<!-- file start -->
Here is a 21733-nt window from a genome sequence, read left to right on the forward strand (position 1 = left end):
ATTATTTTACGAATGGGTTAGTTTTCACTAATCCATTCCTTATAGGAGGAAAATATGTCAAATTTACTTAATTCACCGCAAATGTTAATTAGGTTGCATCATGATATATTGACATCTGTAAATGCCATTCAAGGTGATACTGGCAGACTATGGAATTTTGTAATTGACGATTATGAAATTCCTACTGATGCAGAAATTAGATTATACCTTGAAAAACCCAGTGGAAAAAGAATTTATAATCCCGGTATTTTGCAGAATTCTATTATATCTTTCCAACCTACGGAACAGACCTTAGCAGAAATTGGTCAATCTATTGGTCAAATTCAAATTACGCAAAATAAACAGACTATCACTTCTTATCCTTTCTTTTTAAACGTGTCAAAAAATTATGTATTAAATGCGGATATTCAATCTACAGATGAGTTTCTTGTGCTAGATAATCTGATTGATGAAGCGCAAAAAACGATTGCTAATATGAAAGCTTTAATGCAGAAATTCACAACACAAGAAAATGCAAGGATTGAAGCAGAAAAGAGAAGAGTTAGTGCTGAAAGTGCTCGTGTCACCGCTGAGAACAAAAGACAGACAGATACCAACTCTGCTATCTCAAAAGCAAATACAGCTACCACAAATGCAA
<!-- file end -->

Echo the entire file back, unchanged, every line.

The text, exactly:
Here is a 21733-nt window from a genome sequence, read left to right on the forward strand (position 1 = left end):
ATTATTTTACGAATGGGTTAGTTTTCACTAATCCATTCCTTATAGGAGGAAAATATGTCAAATTTACTTAATTCACCGCAAATGTTAATTAGGTTGCATCATGATATATTGACATCTGTAAATGCCATTCAAGGTGATACTGGCAGACTATGGAATTTTGTAATTGACGATTATGAAATTCCTACTGATGCAGAAATTAGATTATACCTTGAAAAACCCAGTGGAAAAAGAATTTATAATCCCGGTATTTTGCAGAATTCTATTATATCTTTCCAACCTACGGAACAGACCTTAGCAGAAATTGGTCAATCTATTGGTCAAATTCAAATTACGCAAAATAAACAGACTATCACTTCTTATCCTTTCTTTTTAAACGTGTCAAAAAATTATGTATTAAATGCGGATATTCAATCTACAGATGAGTTTCTTGTGCTAGATAATCTGATTGATGAAGCGCAAAAAACGATTGCTAATATGAAAGCTTTAATGCAGAAATTCACAACACAAGAAAATGCAAGGATTGAAGCAGAAAAGAGAAGAGTTAGTGCTGAAAGTGCTCGTGTCACCGCTGAGAACAAAAGACAGACAGATACCAACTCTGCTATCTCAAAAGCAAATACAGCTACCACAAATGCAA